Another minister, Sarath Weerasekara, recently stated that the accusation of killings in the last phase of the war in 2009 was a lie, and he defended the military actions against Tamils. Before his visit to India last week, the President Ranil Wickremesinghe met with Tamil leaders to assure them that part of the ‘13 amendments’ (reforms to the Constitution) will be implemented. However, he was reportedly rudely dismissive. He stated that his name is not “Ranil Rajapaksa”, despite it being a nickname he claimed after he went to great lengths to protect the Rajapaksa family, who were ousted from power by the mass movement. Wickremesinghe then went on to say that he agreed with the Rajapaksa family. This was to prepare for his visit to India. For both Indian and Sri Lankan governments, economic deals were the main concern rather than the human rights of Tamils. This political trajectory by the President provides an opportunity for some far-right groups to, once again, raise their heads, and for the Rajapaksas to hope to make a comeback.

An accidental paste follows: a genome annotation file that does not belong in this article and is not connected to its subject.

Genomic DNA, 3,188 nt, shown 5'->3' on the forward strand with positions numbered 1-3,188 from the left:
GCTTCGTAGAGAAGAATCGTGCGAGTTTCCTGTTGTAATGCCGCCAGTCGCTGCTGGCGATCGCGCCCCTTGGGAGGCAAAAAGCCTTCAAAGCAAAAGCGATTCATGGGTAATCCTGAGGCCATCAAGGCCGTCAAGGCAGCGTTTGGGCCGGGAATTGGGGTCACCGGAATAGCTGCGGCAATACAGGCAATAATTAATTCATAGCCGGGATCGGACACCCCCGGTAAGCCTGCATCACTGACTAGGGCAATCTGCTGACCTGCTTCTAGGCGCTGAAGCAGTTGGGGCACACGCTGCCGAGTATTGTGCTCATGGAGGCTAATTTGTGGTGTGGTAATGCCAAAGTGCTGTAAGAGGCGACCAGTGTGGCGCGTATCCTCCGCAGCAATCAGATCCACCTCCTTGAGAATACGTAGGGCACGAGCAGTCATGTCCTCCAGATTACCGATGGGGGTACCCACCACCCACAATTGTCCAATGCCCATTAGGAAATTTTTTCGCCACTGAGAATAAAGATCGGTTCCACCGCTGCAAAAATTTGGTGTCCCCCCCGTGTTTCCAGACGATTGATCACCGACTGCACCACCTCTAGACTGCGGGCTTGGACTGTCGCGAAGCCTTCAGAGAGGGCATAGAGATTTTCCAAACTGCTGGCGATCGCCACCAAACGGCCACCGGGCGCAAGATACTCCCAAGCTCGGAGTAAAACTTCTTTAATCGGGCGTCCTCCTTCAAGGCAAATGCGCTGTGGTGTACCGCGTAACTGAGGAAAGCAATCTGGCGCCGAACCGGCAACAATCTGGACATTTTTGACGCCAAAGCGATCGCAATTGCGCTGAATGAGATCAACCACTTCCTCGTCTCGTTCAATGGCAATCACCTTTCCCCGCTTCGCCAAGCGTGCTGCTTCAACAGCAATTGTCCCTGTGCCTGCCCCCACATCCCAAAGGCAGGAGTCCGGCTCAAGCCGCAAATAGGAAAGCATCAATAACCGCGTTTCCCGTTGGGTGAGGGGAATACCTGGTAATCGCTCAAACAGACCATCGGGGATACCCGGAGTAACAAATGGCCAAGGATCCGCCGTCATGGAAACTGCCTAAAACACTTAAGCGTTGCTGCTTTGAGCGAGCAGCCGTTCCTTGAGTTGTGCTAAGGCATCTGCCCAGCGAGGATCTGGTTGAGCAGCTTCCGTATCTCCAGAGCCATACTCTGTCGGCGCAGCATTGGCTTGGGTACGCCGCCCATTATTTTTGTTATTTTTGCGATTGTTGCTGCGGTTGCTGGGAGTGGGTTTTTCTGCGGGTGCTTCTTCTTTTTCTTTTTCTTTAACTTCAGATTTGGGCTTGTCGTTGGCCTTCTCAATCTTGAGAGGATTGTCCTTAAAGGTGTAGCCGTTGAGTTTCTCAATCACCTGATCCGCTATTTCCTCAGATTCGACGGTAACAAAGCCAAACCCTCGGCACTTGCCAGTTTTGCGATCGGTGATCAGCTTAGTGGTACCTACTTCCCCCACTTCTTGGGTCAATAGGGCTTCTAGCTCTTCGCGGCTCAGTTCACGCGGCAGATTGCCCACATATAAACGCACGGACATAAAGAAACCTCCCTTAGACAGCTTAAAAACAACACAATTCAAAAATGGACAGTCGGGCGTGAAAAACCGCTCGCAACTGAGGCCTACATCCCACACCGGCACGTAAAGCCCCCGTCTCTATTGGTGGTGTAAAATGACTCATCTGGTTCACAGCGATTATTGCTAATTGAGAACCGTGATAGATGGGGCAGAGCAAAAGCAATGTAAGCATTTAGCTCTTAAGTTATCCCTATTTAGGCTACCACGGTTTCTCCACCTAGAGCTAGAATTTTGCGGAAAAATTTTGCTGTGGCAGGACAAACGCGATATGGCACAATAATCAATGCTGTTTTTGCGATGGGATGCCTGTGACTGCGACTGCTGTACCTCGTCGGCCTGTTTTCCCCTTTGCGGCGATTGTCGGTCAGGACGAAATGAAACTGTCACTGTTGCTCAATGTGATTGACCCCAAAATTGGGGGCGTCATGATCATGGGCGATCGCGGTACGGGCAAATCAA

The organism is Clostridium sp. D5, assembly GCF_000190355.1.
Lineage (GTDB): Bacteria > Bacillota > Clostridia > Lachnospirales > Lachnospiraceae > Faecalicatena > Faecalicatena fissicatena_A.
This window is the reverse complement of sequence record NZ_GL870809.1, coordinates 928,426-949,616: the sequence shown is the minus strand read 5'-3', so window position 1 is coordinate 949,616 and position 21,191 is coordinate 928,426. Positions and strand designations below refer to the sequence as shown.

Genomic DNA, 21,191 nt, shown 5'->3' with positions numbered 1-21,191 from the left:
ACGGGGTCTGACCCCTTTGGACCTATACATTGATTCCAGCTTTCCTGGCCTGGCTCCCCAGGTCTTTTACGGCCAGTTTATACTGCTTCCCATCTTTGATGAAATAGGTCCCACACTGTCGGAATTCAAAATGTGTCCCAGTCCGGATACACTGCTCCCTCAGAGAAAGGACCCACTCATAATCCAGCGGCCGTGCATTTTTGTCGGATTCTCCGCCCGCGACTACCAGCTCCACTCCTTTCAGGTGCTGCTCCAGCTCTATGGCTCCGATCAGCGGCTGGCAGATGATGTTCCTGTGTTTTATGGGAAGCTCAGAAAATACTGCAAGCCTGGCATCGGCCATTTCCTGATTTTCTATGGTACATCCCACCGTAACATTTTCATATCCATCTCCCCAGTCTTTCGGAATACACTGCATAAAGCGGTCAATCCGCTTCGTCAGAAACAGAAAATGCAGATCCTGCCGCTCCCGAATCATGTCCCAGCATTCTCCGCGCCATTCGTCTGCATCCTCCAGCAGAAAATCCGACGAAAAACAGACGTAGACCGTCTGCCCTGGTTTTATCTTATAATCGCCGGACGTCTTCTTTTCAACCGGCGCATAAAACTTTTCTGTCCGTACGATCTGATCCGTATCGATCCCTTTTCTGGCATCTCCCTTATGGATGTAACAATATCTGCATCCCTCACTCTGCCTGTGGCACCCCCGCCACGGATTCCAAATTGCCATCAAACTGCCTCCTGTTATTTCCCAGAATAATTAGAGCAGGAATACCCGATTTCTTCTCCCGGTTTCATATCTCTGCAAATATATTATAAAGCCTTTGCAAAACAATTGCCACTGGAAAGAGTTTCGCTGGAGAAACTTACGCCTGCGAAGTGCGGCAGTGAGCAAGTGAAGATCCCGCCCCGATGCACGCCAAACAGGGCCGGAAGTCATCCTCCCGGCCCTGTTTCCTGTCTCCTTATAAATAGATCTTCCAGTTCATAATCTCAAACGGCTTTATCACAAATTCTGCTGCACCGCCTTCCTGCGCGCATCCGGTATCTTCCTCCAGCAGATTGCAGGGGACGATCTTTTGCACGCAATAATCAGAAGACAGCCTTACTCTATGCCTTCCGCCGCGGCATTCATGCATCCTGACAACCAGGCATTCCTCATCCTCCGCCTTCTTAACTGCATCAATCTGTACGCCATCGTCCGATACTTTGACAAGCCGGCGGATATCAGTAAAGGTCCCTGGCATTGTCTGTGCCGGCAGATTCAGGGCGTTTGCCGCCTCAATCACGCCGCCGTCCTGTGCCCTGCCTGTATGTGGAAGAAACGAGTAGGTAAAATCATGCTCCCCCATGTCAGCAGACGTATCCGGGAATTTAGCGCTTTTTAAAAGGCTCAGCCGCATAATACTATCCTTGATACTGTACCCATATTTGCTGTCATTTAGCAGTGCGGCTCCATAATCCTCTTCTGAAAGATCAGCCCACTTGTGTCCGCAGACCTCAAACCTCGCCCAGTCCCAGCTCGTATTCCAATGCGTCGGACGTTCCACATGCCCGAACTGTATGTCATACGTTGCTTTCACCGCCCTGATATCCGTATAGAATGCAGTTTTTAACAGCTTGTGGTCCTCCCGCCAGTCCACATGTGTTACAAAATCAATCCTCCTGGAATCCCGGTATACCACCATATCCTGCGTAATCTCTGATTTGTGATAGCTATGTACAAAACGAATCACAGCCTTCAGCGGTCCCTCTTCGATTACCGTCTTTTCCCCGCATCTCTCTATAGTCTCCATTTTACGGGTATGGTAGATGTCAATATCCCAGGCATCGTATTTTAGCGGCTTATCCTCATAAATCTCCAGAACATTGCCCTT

Silencing all political opposition is currently a main priority for the Ranil regime. One method that has been used throughout history by the ruling elite to maintain control of the state, particularly when they were weak, is to attack Tamils or Muslims, and to use that to whip up Sinhala patriotism. They have also used this recent wave of chuvanism to legitimise their attack on left, socialist, and workers’ organizations, and to carry out neo-liberal policies. The nephew dreams that what worked for his uncle may work for him. Unfortunately for him, this period is different. The UNP stands completely exposed and does not have much support among any ethnicity in Sri Lanka. They suffered a humiliating defeat in the last election. Despite losing in his constituency, Ranil managed to obtain a single UNP seat via the national allocation of seats according to proportional representation rules. Now Ranil is seen as part of the corrupted Rajapaksa gang.

The government and ruling elite fear the prospect of Tamil, Sinhala, and Muslim youth mobilising together, and not just demanding all democratic rights but also acknowledging past horrors and recognising the role of the state in all those atrocities. They aspire to create a new society that prioritises needs over greed and profit. The CWI and USP will argue that it is this force that needs to build stronger in order to see the end of these cronies.